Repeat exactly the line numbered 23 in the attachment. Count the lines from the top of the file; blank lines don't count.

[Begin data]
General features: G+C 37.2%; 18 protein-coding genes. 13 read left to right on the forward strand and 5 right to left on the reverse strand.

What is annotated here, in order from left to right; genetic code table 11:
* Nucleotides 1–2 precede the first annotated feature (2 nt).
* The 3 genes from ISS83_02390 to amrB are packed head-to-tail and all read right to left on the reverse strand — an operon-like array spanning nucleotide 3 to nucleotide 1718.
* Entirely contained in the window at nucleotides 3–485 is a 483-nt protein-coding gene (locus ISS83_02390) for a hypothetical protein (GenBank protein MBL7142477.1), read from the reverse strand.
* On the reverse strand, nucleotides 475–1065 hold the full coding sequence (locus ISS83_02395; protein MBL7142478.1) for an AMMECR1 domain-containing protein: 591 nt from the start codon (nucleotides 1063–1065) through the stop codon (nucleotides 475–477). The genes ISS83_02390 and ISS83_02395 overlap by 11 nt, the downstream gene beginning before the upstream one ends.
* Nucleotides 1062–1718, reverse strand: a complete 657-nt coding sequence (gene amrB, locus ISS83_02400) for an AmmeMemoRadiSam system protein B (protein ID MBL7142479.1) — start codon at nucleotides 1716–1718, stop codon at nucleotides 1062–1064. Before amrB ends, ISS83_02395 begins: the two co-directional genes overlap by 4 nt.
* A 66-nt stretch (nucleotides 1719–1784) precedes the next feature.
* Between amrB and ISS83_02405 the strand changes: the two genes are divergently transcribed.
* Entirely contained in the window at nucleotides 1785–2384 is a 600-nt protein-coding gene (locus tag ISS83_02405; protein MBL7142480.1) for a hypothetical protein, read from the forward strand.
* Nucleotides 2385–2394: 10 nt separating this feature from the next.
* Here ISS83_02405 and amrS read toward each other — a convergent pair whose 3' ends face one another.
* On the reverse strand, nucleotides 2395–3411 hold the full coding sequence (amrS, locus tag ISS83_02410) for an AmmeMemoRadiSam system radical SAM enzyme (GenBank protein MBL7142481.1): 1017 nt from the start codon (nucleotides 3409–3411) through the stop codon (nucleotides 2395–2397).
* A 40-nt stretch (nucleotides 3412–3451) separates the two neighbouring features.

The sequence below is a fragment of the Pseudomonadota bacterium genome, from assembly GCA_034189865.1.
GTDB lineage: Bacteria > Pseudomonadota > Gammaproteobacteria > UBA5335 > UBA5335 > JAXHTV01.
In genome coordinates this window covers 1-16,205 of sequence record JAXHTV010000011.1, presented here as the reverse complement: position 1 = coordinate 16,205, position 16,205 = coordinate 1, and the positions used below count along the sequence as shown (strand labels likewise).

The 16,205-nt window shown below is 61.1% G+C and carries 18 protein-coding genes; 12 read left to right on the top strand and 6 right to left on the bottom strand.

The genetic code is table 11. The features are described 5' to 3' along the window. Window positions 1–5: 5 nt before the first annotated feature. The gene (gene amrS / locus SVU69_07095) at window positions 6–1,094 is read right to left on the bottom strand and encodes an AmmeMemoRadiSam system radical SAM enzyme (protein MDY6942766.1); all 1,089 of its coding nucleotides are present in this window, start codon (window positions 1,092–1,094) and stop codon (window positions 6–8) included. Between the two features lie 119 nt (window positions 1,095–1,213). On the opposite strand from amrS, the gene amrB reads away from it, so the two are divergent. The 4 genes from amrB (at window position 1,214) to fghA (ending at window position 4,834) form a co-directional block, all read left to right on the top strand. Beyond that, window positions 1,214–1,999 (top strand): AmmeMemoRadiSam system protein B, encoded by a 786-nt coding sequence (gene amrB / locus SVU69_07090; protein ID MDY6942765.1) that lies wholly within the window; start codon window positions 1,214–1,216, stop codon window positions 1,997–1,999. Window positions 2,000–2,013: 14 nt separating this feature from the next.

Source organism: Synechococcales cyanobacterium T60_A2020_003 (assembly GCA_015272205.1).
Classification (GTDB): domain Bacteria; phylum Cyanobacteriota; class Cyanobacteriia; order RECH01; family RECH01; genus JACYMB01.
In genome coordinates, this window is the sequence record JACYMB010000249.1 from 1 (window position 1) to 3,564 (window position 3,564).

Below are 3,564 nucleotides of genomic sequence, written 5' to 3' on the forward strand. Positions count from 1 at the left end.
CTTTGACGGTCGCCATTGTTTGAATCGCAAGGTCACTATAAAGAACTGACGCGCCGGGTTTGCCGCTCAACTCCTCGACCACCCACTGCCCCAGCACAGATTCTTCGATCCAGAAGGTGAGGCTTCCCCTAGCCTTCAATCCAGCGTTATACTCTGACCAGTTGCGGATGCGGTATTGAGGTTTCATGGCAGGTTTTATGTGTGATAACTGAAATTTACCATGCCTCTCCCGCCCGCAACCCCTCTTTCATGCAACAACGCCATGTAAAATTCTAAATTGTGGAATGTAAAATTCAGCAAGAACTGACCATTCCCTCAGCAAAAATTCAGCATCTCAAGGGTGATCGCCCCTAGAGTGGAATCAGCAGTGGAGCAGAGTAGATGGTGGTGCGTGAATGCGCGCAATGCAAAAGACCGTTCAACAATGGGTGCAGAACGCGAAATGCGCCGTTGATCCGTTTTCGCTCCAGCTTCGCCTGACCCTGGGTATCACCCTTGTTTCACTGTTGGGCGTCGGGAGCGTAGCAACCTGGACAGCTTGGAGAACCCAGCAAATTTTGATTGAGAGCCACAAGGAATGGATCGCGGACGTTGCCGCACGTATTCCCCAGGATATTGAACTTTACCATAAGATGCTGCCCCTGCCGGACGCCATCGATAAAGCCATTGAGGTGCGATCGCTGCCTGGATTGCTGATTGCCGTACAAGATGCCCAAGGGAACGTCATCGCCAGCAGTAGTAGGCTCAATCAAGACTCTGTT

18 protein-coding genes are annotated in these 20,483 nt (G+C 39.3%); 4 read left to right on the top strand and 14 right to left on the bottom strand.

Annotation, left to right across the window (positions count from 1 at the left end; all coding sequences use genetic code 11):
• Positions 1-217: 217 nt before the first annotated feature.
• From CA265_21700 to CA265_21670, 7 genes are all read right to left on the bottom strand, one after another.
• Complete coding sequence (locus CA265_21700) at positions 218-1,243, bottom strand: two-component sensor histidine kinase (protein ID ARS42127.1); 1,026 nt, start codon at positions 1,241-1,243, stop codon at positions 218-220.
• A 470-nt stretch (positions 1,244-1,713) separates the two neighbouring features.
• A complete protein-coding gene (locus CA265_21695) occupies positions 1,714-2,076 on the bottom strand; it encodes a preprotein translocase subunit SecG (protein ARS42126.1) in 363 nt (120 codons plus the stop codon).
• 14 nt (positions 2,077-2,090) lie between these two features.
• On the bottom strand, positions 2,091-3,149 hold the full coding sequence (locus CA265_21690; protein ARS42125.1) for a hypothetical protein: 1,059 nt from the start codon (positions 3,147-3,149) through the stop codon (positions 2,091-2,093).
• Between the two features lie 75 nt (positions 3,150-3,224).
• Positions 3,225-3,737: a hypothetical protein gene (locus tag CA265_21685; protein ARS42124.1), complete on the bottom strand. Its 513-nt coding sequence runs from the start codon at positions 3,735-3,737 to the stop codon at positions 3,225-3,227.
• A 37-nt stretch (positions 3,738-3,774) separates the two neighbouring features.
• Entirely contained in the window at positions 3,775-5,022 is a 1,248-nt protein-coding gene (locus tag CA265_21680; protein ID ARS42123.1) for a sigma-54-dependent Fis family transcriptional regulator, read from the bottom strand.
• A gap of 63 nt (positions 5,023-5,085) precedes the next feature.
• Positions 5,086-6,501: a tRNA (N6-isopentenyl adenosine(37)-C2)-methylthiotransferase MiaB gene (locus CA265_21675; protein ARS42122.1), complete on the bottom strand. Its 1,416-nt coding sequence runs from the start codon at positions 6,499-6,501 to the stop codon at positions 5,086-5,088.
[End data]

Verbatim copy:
Below are 3,564 nucleotides of genomic sequence, written 5' to 3' on the forward strand. Positions count from 1 at the left end.